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NEWS UPDATES Asean Affairs   4 December 2013  

Suthep cautious on victory over govt, Thaksin regime

 BANGKOK, Dec 3 – Protest leader Suthep Thaugsuban today announced partial victory for anti-government demonstrators but warned that their movement will not be called off unless the Thaksin regime is completely eliminated.
Suthep, self-proclaimed leader of the People’s Democratic Reform Committee, went on stage at the Government Complex on Chaeng Wattana Road this afternoon to inform protesters that the premises of Metropolitan Police Command and Government House were briefly occupied.
Metropolitan police commander Kamronwit Thoopkrachang willingly opened the door of the city police headquarters to protesters without resistance but insisted that police would not allow seizure of Government House, he said.
Mr Suthep charged Pol Gen Kamronwit of colluding protesters to storm into Government House only to find army personnel in the premises.
“He cheated us so that we would clash with soldiers inside Government House. Fortunately, we realised it was a ploy and withdrew without any confrontation with army personnel,” said Mr Suthep.
He admitted that the protesters’ victory was incomplete since the Thaksin regime still exists and “we have to be determined with our goal to root out the tyrant regime.”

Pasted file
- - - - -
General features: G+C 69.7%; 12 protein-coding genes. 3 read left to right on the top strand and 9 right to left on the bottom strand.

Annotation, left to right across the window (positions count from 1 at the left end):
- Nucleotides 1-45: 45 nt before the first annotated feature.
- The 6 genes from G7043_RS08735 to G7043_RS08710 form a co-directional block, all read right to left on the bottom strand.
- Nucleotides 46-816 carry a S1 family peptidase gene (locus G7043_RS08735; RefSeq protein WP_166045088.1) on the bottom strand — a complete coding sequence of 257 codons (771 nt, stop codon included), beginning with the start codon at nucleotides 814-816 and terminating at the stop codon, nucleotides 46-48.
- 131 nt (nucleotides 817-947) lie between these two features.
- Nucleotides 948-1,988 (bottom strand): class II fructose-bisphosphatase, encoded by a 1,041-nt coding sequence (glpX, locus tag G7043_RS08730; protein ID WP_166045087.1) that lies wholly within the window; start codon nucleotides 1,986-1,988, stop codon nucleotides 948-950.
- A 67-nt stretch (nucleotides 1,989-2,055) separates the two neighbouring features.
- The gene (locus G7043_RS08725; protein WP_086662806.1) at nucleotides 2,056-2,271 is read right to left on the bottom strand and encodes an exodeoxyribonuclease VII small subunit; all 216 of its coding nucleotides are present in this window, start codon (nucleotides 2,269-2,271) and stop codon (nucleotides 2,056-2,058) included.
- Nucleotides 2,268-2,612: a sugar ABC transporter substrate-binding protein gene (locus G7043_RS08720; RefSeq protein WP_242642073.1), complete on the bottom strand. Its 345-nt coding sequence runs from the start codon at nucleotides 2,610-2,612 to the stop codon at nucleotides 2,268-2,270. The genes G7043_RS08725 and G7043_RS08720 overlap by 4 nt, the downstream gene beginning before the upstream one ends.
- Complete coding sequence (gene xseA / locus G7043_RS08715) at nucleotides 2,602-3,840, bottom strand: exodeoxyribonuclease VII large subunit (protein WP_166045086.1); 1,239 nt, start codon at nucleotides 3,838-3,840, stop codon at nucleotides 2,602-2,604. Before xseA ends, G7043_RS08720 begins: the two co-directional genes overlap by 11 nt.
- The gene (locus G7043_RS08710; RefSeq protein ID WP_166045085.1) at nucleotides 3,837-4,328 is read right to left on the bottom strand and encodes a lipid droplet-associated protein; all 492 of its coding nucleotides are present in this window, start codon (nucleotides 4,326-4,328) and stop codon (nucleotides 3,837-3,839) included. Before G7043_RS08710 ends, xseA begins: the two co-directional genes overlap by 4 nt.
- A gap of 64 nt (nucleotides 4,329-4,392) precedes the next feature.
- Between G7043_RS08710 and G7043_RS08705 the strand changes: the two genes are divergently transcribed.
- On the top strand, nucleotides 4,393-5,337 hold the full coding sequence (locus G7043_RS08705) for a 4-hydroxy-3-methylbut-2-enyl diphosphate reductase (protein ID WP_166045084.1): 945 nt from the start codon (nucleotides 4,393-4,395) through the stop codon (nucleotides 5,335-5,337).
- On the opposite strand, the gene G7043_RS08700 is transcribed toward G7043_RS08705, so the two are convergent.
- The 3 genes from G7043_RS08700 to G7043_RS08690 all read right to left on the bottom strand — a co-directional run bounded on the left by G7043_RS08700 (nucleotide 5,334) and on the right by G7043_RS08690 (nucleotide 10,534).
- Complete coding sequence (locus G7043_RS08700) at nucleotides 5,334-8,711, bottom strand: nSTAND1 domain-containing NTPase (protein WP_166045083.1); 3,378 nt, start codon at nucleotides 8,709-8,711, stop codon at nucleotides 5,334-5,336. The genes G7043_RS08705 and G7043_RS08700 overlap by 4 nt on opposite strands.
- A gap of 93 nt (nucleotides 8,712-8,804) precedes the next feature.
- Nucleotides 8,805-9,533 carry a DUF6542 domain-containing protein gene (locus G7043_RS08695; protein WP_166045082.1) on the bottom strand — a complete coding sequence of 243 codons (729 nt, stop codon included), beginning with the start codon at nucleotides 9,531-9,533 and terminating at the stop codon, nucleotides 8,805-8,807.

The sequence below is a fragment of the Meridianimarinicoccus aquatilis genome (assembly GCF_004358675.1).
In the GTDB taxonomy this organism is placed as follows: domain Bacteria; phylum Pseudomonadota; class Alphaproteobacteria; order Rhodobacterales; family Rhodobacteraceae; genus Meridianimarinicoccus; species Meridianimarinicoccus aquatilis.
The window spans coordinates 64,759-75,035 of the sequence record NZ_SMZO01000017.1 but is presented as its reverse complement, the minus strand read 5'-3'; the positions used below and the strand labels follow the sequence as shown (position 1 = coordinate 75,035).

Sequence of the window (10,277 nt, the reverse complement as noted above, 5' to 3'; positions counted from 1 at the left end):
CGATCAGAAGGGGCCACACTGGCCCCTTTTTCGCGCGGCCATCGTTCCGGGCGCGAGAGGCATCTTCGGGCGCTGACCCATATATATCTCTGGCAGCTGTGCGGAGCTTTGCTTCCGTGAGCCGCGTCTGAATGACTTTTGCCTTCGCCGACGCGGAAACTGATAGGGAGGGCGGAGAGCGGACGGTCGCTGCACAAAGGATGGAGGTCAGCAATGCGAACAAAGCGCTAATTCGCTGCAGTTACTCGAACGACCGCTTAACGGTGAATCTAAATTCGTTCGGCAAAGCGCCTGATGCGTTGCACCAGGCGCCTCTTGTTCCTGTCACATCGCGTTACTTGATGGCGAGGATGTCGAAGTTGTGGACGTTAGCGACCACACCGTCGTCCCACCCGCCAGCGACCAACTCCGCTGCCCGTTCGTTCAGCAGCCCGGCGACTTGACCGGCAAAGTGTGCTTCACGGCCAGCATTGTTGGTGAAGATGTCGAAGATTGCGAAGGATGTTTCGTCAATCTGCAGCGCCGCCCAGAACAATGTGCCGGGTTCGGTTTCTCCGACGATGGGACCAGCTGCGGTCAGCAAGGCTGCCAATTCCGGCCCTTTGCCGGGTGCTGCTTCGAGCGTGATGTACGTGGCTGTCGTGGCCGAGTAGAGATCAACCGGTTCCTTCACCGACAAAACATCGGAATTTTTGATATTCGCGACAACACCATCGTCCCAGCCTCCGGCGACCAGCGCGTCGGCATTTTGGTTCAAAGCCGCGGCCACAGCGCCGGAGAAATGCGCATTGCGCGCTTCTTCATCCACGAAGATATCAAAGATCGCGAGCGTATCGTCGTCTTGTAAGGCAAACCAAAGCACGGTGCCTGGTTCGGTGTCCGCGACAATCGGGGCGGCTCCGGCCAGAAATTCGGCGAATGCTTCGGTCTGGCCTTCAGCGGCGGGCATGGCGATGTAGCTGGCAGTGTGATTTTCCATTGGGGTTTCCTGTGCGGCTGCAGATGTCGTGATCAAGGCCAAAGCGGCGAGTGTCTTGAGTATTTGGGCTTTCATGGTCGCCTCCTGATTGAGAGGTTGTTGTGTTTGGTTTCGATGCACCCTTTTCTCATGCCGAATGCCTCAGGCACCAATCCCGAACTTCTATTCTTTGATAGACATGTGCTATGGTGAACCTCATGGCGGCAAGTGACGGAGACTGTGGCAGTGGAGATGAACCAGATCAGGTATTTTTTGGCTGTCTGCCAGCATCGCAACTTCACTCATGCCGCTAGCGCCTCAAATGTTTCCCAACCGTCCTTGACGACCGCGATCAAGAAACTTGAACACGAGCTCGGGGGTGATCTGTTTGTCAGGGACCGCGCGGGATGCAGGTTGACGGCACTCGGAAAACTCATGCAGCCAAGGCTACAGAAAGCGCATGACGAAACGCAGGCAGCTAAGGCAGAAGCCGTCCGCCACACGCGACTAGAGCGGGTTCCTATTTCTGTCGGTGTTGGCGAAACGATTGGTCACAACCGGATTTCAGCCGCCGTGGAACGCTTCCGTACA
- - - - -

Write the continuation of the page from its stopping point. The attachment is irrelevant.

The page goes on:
He said a large number of pro-government politicians who have been legally banned from politicians were “set free” and allowed to re-enter politics, starting yesterday.
“If the government resigns and dissolves the House, this group of politicians will run in general elections. It will pave the way for Thaksin’s younger sister (Yaowapa Wongsawat) or brother-in-law (former prime minister Somchai Wongsawat) to become the next prime minister. In that case, we’ll continue to have a tyrant government,” said Mr Suthep.
He said police helicopters were hovering over the Government Complex, intending to arrest him and “I announce to all of you here that I will not flee.”
Prime Minister Yingluck Shinawatra refused to comment on the protesters’ brief occupation of the Government House compound, saying the Centre for Administration of Peace and Order (CAPO) would provide information to the media.

Deputy Prime Minister Surapong Tovichakchaikul, as the director of the Centre for the Administration of Peace and Order (CAPO), said in a nationally televised address that peace has been restored by the cooperation of all parties.

He also expressed condolences, on behalf of the government, for those who lost their lives in the political turmoil and that rehabilitation will be provided for all victims.

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This year in Thailand-what next?

AseanAffairs   04 January 2011
By David Swartzentruber      

It is commonplace in journalism to write two types of articles at the transition point between the year that has passed and the New Year. As this writer qualifies as an “old hand” in observing Thailand with a track record dating back 14 years, it is time take a shot at what may unfold in Thailand in 2011.

The first issue that can’t be answered is the health of Thailand’s beloved King Bhumibol, who is now 83 years old. He is the world's longest reigning monarch, but elaborate birthday celebrations in December failed to mask concern over his health. More






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